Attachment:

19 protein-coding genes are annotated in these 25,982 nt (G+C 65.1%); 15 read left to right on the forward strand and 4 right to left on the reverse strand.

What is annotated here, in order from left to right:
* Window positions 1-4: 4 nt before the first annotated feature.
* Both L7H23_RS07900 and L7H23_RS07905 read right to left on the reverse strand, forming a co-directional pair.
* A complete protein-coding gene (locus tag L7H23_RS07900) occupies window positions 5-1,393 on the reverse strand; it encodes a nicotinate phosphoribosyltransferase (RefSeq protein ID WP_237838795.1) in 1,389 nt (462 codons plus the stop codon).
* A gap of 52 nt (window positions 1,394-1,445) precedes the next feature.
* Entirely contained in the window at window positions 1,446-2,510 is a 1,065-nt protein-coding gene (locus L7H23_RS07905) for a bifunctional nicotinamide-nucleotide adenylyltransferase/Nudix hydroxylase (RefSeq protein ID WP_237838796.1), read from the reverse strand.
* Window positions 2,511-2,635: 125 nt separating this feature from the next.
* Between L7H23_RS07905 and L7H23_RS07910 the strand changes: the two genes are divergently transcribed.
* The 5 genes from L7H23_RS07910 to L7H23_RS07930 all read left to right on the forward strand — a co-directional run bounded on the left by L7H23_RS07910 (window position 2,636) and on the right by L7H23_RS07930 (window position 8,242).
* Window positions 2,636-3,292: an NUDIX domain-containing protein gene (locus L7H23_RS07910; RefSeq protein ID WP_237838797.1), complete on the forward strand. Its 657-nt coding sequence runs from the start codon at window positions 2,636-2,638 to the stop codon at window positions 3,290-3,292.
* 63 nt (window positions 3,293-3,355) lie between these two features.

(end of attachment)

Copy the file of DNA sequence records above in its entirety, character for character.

19 protein-coding genes are annotated in these 25,982 nt (G+C 65.1%); 15 read left to right on the forward strand and 4 right to left on the reverse strand.

What is annotated here, in order from left to right:
* Window positions 1-4: 4 nt before the first annotated feature.
* Both L7H23_RS07900 and L7H23_RS07905 read right to left on the reverse strand, forming a co-directional pair.
* A complete protein-coding gene (locus tag L7H23_RS07900) occupies window positions 5-1,393 on the reverse strand; it encodes a nicotinate phosphoribosyltransferase (RefSeq protein ID WP_237838795.1) in 1,389 nt (462 codons plus the stop codon).
* A gap of 52 nt (window positions 1,394-1,445) precedes the next feature.
* Entirely contained in the window at window positions 1,446-2,510 is a 1,065-nt protein-coding gene (locus L7H23_RS07905) for a bifunctional nicotinamide-nucleotide adenylyltransferase/Nudix hydroxylase (RefSeq protein ID WP_237838796.1), read from the reverse strand.
* Window positions 2,511-2,635: 125 nt separating this feature from the next.
* Between L7H23_RS07905 and L7H23_RS07910 the strand changes: the two genes are divergently transcribed.
* The 5 genes from L7H23_RS07910 to L7H23_RS07930 all read left to right on the forward strand — a co-directional run bounded on the left by L7H23_RS07910 (window position 2,636) and on the right by L7H23_RS07930 (window position 8,242).
* Window positions 2,636-3,292: an NUDIX domain-containing protein gene (locus L7H23_RS07910; RefSeq protein ID WP_237838797.1), complete on the forward strand. Its 657-nt coding sequence runs from the start codon at window positions 2,636-2,638 to the stop codon at window positions 3,290-3,292.
* 63 nt (window positions 3,293-3,355) lie between these two features.